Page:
Peter Marra ~ prescription overdoses with musical accompaniment

(an equinox )
gagged days of commercially funded TV
at her legs, by her intersection
she was groaning loudly,
watching as the hemispheres were illuminated equally
strangle the hands down to either side
smallest microscopic pleasures
1000 injuries never erased the scars of
stretched neurons under blue lights
reclined on rancid tableaux a performer buckled herself in
and booted up for the long long ride
a relaxed fetish object described by
red paint on black walls black
paint specks on albino skin later
joining to become a linear outline of her cravings
eventually forming a union with her circulatory system
under level throbbing
just beneath she lost control of her fingers as they
dashed up and down
flickering
flickering
finally coming to rest where they were most needed
need silent kind words now
she reached under her within the winter
some fucking had advertisements on television
these points of intersection are upon animals
lie down next to an equinox
this aktion sent shocks exactly equal in length
standing naked
an observer sees the center of the room
they taunted her more as sunset approached
licking the landscape with a parched tongue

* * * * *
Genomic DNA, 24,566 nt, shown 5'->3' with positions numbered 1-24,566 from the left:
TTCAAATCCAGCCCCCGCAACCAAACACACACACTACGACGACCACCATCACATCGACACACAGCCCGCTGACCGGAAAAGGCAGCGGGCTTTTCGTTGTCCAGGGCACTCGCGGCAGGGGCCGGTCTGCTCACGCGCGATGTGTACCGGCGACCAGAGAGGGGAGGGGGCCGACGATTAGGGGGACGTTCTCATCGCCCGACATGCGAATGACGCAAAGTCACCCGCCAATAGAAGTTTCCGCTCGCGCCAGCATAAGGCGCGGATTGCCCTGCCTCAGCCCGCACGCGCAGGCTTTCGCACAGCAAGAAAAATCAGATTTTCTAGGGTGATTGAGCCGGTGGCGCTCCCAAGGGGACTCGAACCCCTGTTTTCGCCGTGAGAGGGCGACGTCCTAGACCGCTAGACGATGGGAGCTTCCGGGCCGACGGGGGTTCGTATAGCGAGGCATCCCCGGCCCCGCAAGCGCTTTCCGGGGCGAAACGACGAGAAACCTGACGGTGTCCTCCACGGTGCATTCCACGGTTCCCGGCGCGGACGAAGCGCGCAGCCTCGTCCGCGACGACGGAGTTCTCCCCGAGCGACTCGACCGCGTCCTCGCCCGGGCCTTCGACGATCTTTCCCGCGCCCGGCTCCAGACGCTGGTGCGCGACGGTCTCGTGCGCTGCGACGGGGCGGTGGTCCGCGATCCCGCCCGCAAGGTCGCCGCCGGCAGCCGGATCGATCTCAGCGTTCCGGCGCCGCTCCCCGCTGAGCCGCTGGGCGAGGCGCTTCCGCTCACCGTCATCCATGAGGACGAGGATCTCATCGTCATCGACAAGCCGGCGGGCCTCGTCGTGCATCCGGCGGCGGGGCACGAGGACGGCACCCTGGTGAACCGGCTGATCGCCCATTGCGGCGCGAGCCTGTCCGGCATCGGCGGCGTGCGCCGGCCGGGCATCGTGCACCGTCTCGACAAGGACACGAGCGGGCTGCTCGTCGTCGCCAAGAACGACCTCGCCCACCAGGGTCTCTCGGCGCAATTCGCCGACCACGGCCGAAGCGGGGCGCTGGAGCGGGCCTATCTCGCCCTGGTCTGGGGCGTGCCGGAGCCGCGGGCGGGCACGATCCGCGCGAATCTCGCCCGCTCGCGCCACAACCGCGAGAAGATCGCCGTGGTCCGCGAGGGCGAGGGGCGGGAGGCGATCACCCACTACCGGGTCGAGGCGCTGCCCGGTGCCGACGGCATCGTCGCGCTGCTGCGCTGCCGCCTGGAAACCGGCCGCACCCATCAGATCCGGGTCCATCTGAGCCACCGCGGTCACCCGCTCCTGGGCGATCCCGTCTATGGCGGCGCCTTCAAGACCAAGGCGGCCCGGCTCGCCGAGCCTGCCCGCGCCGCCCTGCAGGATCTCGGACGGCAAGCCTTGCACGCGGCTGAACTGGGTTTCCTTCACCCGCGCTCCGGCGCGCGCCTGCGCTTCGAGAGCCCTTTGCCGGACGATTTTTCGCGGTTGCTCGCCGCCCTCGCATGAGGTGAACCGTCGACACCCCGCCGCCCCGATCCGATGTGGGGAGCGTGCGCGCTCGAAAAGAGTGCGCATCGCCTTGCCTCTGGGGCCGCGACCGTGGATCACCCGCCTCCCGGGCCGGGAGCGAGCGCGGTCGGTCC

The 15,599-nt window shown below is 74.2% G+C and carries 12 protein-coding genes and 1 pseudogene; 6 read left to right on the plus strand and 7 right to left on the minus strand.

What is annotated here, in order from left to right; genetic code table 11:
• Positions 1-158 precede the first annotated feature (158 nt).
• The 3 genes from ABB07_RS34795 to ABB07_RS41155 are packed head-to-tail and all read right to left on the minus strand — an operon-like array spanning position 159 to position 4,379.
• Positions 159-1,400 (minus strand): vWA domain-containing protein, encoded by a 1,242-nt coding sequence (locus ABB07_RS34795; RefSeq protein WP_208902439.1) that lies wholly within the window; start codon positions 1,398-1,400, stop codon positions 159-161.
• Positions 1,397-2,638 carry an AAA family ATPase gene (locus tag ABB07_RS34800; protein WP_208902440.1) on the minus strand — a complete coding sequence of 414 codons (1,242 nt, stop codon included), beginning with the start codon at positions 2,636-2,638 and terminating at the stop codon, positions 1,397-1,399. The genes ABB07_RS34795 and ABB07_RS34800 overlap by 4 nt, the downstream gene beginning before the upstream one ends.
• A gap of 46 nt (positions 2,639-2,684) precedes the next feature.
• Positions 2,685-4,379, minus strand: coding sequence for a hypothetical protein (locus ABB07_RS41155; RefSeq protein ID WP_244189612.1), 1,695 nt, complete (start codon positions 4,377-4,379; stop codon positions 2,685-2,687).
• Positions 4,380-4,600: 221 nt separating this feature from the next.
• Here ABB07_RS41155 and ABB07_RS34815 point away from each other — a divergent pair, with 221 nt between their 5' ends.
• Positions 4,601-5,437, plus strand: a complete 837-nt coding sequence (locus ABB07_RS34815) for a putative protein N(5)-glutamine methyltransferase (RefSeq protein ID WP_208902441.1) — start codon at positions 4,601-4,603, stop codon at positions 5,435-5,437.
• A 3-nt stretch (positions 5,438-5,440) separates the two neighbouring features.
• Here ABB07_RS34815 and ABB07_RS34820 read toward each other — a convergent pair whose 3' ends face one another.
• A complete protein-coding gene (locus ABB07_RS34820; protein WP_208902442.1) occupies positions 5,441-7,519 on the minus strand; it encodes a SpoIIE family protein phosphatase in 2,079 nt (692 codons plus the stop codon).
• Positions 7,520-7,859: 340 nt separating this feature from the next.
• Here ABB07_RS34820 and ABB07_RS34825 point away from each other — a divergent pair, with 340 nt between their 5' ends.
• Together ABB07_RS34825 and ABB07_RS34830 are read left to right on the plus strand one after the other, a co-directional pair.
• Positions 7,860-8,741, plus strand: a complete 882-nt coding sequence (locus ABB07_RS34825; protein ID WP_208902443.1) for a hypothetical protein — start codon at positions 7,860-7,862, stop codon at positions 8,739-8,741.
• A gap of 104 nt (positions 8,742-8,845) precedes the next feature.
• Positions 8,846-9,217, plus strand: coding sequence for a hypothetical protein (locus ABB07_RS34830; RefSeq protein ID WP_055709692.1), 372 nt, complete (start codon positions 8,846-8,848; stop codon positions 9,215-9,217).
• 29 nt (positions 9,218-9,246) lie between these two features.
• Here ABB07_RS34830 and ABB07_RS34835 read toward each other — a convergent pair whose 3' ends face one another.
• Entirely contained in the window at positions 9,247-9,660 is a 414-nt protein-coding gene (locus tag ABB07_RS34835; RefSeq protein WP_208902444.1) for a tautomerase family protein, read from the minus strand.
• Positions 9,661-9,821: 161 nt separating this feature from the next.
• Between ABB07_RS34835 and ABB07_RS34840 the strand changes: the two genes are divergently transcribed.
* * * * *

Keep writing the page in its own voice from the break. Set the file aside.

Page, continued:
jaws aching
living under the spoiled mouth grimacing in pain
persevered, (night) preserved.
places where the direct observation is of her
as she began penetrating the television
the bad, impure, passion-driven apology
for the next generation
searing waste
consumption
discarding
until the eyes dwell in blood
suffocated by the burning air
looking up toward a sky
that reveals no response
until the truth becomes
ashes floating towards dirt

 

Peter Marra is the author of the new collection Peep-O-Rama – Sins of the Go-Go Girls (Hammer & Anvil Books, 2017). He writes from Queens, New York.

“Peep-O-Rama” is poetry filmed, so to speak, in darkish reds and noirish indigos. The marquee light that comes through the book’s sleazy diaphanous curtains is of the “Taxi Driver” era; the book’s unexpected dilemma is of sensory escapism turned existential crisis: Abel Ferrara’s “Bad Lieutenant” as surrealist montage. On one page we might encounter the musings of the Hippocratic wandering womb; on another, the “transitions of a chopped body on a kitchen table”. Never pedantic or dull, Marra’s book starts full-blown and stays there, ginsu-ing and spewing Italian and Japanese horror cinema and more than a little human loneliness and alienation as it goes.”
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